Re: Fixed Width Spaces (was: Printing and Displaying DependentVowels)

From: Philippe Verdy (
Date: Thu Apr 01 2004 - 05:55:49 EST

  • Next message: Peter Kirk: "Re: What is the principle?"

    From: "Séamas Ó Brógáin" <>
    > Peter Kirk wrote:
    > > But, as Ken has just clarified, with NBSP Louis' neck may be stretched
    > > rather uncomfortably, if not cut completely. Here is what I don't want
    > > to see (fixed width font required):
    > >
    > > Louis XVI was
    > > guillotined in
    > > 1793.
    > >
    > > Here is what I do want:
    > >
    > > Louis XVI was
    > > guillotined in
    > > 1793.
    > Well, I _am_ a typographer; and in my opinion Peter's first example
    > (allowing for the exaggerated spaces) is perfectly correct, and his
    > second example is not. The idea of using spaces of different width to
    > convey different meanings within a sentence is unprecedented and,
    > frankly, absurd.

    Don't exagerate here: an author may wish to emphasize a semantic with a visual
    grouping of some related words, but this is left as a author decision i.e. part
    of the style he wishes to apply.
    But you're wrong here, as you are judging from your knowledge of the Anglo-Saxon
    typographic tradition. There does exist some tradition of keeping the Roman
    number suffix attached to King names. Whever it is good or not this tradition
    exists in French typography...

    Buthere also this is a question of style, rather than a typographic rule. Styles
    change over time. A medieval text will not be typographed like a Renaissance one
    or a "modern" one.

    The case of small columns exists recently for newspapers (notably in free ads
    and diaries) that need to pack a lot of information on the same page but still
    have readable columns of text. In that case, spaces are better rendered by using
    equal treatment for all spaces and by adding extra inter-letter spacing
    (positive kerning) so that these columns will keep a good left and right
    justification needed to read correctly the packed columns. This usage will
    almost never apply traditional typographic styles (kept mostly in books that
    rarely use more than two columns on the same page), but a style that works best
    for such newspaper and diaries publications (with short lines of text rendered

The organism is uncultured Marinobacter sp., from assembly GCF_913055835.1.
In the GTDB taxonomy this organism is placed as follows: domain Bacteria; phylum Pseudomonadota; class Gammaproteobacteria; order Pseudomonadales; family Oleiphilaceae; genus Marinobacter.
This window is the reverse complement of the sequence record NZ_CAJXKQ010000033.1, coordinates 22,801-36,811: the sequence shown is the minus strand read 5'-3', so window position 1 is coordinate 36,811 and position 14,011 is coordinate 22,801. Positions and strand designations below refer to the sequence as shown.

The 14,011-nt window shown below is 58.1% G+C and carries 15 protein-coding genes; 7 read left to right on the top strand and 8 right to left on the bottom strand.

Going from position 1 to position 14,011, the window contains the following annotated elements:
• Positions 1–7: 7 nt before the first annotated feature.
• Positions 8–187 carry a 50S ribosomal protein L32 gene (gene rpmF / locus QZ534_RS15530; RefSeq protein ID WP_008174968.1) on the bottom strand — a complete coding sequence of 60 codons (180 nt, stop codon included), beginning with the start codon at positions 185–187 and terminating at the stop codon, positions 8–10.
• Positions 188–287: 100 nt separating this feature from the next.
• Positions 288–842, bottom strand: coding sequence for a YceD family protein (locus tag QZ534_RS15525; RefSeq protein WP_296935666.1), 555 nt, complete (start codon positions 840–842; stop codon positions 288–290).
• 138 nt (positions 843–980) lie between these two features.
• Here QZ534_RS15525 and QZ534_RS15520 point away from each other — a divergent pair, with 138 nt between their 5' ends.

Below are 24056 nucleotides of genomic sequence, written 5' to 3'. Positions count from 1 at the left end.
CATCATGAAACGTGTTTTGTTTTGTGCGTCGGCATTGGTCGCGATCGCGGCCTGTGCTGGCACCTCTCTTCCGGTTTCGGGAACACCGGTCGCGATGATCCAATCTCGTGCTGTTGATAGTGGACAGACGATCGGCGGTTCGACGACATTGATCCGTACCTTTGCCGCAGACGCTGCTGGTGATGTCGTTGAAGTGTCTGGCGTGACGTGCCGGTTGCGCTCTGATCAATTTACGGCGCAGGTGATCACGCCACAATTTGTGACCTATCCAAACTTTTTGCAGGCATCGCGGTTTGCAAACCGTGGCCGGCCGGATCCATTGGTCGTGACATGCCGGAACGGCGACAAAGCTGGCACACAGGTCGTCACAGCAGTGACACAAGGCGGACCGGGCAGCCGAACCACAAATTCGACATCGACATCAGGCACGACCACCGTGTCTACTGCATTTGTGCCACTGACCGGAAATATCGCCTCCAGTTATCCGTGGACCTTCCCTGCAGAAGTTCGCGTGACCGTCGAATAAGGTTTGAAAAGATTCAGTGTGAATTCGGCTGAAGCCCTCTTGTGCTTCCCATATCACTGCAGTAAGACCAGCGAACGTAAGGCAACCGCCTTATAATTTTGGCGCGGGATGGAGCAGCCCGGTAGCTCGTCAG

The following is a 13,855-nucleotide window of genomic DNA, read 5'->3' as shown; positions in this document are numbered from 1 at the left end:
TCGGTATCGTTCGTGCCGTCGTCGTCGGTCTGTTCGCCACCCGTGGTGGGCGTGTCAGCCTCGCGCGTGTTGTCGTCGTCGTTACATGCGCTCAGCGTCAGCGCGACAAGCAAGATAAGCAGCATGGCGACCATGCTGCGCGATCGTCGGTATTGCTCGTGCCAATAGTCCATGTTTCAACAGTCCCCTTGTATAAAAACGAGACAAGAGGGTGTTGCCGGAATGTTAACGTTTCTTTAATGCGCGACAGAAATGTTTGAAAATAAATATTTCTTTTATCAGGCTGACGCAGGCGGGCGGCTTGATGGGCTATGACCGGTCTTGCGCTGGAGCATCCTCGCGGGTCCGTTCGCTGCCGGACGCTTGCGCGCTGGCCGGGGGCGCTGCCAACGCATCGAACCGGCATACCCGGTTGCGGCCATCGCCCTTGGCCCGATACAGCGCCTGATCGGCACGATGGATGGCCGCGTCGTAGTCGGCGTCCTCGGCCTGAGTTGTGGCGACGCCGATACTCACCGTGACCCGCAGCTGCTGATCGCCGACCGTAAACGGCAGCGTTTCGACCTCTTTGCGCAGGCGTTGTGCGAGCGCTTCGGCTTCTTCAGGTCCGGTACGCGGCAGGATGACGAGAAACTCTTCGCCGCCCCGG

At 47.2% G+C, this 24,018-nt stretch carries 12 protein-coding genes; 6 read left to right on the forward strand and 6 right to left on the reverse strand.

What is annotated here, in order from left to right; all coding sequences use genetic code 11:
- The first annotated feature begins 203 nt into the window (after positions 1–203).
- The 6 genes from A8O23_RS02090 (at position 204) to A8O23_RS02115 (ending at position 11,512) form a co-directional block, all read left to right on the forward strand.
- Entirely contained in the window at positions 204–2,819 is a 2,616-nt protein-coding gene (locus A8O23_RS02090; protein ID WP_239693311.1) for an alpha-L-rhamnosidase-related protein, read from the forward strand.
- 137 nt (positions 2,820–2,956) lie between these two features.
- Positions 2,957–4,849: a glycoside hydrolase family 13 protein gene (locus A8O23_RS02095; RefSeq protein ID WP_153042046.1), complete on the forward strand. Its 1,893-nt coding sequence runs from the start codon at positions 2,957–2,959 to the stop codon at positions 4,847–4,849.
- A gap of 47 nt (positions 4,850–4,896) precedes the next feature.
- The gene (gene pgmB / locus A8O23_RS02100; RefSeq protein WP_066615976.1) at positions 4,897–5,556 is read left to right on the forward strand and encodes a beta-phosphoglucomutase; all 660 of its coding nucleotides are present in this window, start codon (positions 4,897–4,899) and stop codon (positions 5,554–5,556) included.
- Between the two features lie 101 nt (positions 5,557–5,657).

at about 57 signs per line), where a maximum of space must be kept for the
    insertion of paid advertizing, with flexible widths spanning 1, 2 or 3 columns
    (they are called "modules" in papers).

    Even in that case, the usage of non-breaking spaces is really not encouraged
    (unlike the use of thin spaces for composite punctuation signs which has a much
    stronger tradition, as they really help the readability of the rendered packed
    columns, by limiting their incorrect reading as letters, notably for exclamation
    point, colons, semi-colons and french guillemots). The key factor is to improve
    readability of small texts in narrow columns (if those texts were too difficult
    to read, the added value and vbenefit for readers of these ads would be lost and
    papers would not reach their intended audience, meaning that they could not sell
    these ads...

    Same problem for yellow pages and white pages, or for dictionnaries in compact
    format which must be kept usable and easily searchable by readers. Typographic
    rules and stylesheets are not there to be beautiful but to be useful for readers
    and to allow flexibility in the page layout and p^lacement for other payed
    advertizing. So when you look at such narrow ads, you'll commonly find texts

      Vds 4 chaises style Louis
      XV, restaurées, empaillage
      récent. Tel:
      01 02 03 04 05 ap. 20h.

    The only place where unbreakable spaces are used is for phone numbers and prices
    and they are generally rendered with thin spaces for grouping digits. But
    there's no restriction to avoid a line break between Louis and XV.

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